The United States has confirmed the arrival of a plane carrying medical supplies it says were purchased from Russia following a phone call earlier this week between President Donald Trump and Russian President Vladimir Putin.
The supplies, including ventilators and personal protection equipment needed in the fight against the coronavirus pandemic, were handed over on April 1 in New York to the U.S. emergency management agency, the U.S. State Department said in a statement.
State Department spokeswoman Morgan Ortagus described the purchase as a "follow-up" to a March 30 phone call between Trump and Putin.
"Both countries have provided humanitarian assistance to each other in times of crisis in the past and will no doubt do so again in the future," Ortagus said. "This is a time to work together to overcome a common enemy that threatens the lives of all of us."
Her statement did not say how much the United States paid Russia for the equipment and did not directly address the labeling of the shipment as a public relations coup for Putin.
Many critics of Moscow have warned that Russia is using aid as part of a campaign of disinformation and propaganda to sow fear abroad while bolstering Putin at home.
Ortagus did note that the Group of 20 (G20) counties agreed last week to work together to defeat the coronavirus. The United States and Russia are in the G20, and Ortagus said Washington was working closely with all G20 states and other countries "to ensure that critically needed supplies get to those in need."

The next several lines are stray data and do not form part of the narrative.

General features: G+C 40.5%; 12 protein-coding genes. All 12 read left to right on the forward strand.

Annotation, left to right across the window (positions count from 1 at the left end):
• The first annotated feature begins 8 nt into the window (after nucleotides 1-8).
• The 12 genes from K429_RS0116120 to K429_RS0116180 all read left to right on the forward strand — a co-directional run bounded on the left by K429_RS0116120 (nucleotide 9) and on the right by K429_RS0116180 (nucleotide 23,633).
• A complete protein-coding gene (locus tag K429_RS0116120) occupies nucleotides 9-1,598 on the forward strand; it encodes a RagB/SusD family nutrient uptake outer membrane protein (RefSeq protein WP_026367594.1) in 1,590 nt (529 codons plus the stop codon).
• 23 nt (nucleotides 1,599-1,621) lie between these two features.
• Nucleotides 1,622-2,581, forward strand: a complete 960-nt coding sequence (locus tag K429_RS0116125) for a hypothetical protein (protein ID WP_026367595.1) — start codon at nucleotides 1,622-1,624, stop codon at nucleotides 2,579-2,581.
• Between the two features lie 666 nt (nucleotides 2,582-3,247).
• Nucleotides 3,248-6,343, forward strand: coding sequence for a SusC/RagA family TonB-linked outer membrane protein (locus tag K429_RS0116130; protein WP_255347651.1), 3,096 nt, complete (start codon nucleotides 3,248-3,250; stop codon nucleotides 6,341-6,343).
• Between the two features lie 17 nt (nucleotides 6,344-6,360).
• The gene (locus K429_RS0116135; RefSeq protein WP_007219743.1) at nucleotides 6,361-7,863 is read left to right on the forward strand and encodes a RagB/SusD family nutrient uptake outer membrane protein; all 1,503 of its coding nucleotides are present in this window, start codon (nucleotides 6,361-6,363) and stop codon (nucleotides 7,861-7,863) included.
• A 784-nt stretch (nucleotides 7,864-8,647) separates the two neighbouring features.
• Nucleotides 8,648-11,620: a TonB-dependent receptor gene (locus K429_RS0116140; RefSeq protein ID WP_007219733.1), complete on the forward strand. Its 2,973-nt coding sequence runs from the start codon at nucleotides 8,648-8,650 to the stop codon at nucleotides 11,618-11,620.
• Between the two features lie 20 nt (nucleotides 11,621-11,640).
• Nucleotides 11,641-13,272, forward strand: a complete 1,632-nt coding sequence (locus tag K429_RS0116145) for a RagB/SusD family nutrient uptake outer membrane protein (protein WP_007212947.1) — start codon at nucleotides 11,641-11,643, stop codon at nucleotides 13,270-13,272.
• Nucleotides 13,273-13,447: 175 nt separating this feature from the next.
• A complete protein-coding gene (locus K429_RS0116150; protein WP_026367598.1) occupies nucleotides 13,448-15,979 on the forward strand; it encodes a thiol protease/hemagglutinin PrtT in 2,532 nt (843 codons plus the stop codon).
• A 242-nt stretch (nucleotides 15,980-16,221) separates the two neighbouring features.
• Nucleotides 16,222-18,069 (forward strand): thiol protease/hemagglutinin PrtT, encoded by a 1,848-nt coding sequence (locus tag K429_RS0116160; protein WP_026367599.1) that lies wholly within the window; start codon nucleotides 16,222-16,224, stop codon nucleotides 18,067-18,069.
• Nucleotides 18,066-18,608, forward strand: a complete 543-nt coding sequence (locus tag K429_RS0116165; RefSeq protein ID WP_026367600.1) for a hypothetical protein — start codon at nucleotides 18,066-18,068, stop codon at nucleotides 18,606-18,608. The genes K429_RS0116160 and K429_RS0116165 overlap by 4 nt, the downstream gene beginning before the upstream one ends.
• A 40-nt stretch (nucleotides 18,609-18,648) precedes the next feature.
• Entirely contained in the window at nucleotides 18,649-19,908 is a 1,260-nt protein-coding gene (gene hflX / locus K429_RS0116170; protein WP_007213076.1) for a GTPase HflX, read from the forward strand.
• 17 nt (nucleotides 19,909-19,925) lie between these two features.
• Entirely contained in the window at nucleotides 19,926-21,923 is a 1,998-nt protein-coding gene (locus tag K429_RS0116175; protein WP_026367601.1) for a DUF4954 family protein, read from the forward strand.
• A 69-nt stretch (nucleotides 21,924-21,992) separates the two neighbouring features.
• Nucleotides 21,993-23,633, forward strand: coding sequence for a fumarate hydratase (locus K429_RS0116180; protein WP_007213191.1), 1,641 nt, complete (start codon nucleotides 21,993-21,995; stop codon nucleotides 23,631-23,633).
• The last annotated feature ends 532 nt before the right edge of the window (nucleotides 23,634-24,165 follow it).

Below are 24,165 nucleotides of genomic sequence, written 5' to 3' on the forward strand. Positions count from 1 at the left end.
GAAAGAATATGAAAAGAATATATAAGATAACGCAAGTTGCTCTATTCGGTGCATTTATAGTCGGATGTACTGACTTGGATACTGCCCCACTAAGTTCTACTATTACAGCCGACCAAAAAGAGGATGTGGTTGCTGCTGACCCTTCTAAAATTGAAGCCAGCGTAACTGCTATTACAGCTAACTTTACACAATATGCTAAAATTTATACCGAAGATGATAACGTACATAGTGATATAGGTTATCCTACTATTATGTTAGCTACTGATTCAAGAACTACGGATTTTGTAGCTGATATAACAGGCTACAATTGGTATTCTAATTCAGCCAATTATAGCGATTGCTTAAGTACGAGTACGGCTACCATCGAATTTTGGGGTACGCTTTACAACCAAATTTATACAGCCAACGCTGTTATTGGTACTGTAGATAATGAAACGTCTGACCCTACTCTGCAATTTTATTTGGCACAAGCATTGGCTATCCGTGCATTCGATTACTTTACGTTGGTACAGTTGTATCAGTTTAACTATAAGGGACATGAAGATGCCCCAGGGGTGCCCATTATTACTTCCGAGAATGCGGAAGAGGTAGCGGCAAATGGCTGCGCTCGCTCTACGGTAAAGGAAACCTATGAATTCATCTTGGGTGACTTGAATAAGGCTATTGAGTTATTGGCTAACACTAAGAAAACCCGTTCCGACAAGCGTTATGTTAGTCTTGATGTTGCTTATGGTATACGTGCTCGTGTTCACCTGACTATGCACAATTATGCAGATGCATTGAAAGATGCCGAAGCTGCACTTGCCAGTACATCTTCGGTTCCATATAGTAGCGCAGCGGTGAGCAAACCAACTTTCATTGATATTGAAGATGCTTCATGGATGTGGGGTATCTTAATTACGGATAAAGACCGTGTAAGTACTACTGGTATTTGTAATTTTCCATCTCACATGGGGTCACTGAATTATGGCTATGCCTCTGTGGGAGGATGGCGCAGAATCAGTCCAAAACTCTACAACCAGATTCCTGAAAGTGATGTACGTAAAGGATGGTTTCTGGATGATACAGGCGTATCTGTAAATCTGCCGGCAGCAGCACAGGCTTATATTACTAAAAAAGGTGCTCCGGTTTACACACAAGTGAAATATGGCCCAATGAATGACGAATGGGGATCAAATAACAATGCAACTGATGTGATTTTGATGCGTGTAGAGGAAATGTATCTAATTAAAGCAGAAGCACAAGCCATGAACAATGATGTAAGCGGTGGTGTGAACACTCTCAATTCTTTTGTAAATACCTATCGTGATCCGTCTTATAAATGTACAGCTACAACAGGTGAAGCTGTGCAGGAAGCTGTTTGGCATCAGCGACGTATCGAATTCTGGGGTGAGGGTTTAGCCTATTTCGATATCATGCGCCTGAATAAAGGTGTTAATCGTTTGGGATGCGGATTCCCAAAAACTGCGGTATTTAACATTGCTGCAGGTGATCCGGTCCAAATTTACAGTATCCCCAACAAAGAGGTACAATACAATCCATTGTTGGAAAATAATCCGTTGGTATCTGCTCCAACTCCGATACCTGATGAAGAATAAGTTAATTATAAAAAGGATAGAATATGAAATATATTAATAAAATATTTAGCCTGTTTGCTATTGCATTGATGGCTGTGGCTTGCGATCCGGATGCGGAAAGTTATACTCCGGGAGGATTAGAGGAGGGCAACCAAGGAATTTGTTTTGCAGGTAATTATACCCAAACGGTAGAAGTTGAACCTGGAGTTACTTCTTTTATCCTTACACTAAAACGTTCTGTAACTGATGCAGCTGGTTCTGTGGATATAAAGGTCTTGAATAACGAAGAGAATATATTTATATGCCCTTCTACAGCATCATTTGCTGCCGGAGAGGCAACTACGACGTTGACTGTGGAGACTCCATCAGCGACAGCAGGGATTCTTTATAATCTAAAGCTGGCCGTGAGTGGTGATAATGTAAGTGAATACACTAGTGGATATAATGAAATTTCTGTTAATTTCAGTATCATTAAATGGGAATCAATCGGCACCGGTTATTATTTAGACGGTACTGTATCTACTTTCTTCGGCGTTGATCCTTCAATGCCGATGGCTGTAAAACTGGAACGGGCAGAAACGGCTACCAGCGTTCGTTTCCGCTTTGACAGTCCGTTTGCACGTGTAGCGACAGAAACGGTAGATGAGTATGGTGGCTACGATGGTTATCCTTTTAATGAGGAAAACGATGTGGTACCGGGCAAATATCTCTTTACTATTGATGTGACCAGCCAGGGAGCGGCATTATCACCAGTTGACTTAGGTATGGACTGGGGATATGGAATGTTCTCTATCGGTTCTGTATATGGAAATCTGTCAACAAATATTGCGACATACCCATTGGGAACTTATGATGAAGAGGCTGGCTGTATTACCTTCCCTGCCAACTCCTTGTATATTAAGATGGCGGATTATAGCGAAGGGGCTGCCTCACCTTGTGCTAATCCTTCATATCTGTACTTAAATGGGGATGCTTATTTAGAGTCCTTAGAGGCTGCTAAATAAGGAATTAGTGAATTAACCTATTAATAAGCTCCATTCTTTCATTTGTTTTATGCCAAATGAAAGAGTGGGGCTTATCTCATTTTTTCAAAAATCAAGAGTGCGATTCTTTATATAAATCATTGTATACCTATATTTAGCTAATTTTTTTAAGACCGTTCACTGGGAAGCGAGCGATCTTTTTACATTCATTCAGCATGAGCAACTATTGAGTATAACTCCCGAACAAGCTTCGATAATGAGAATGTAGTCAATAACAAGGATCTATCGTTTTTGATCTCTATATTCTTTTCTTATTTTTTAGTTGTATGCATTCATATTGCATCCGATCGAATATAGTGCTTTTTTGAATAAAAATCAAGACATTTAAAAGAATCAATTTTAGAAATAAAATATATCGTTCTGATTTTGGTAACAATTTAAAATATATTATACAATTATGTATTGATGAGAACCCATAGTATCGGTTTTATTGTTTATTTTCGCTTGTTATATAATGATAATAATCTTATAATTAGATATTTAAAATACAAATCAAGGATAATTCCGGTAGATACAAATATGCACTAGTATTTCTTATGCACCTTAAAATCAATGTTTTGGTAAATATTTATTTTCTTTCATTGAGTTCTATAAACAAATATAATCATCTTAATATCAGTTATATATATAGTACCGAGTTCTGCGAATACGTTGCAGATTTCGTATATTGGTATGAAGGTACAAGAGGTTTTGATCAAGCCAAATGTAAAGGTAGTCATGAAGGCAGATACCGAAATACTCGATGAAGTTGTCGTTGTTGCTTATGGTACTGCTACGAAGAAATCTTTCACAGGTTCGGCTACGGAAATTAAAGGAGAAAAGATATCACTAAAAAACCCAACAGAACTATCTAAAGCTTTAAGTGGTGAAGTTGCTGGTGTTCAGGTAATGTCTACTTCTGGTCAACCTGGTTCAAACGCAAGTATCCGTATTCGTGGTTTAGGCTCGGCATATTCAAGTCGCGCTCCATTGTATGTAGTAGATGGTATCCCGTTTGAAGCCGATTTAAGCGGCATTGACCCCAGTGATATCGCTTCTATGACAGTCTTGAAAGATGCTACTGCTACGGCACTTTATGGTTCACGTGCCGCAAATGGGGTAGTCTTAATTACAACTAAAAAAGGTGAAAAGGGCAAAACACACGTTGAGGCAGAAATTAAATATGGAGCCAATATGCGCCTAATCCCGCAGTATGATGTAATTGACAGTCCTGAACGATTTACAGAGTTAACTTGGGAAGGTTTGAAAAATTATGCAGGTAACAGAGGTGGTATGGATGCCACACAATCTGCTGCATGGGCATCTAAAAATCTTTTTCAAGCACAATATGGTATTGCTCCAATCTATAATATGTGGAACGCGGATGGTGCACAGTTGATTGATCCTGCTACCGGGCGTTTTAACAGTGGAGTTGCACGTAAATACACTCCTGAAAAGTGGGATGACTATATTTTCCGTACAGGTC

A U.S. official said quoted by Reuters as saying the shipment carried 60 tons of ventilators, masks, respirators, and other items.
The official said the equipment would be carefully examined to make sure it complies with quality requirements of the U.S. Food and Drug Administration.
Earlier on April 1, the Russian mission to the UN said that a Russian cargo plane with medical equipment had landed at John F Kennedy Airport in New York.
Russia's deputy UN ambassador, Dmitry Polyansky, said the shipment was a 'good gesture of solidarity with New Yorkers who are in a very difficult situation at the moment,' according to the Russian UN Mission on Twitter.
New York is by far the hardest-hit U.S. state, with more than 83,700 coronavirus cases and nearly 2,000 deaths.
Local officials have sounded the alarm over a shortage of protective gear and life-saving equipment. New York City Mayor Bill de Blasio has said millions more face masks and thousands more ventilators are needed by next week.
Meanwhile, Trump, who has touted his close relationship with Putin, has faced similar warnings at home from those concerned that Moscow is using such actions to gain influence and push Russia's efforts for relief from sanctions imposed for meddling in the 2016 U.S. presidential election.
SEE ALSO: Coronavirus Aid Coming 'From Russia With Love' -- Or An Agenda?
U.S deaths in the coronavirus pandemic pushed past 4,000 as of early April 1, a day after Americans were told to brace for 'very painful' weeks ahead.
In Russia, where the accuracy of official data has been questioned, the number of confirmed cases has jumped in recent days, but still appears low compared with other European nations.
The country's official tally puts the total number of cases at 2,777 as of midday on April 1, with 24 deaths.
With reporting by Rossia-24, Interfax, Reuters, AFP and TASS.
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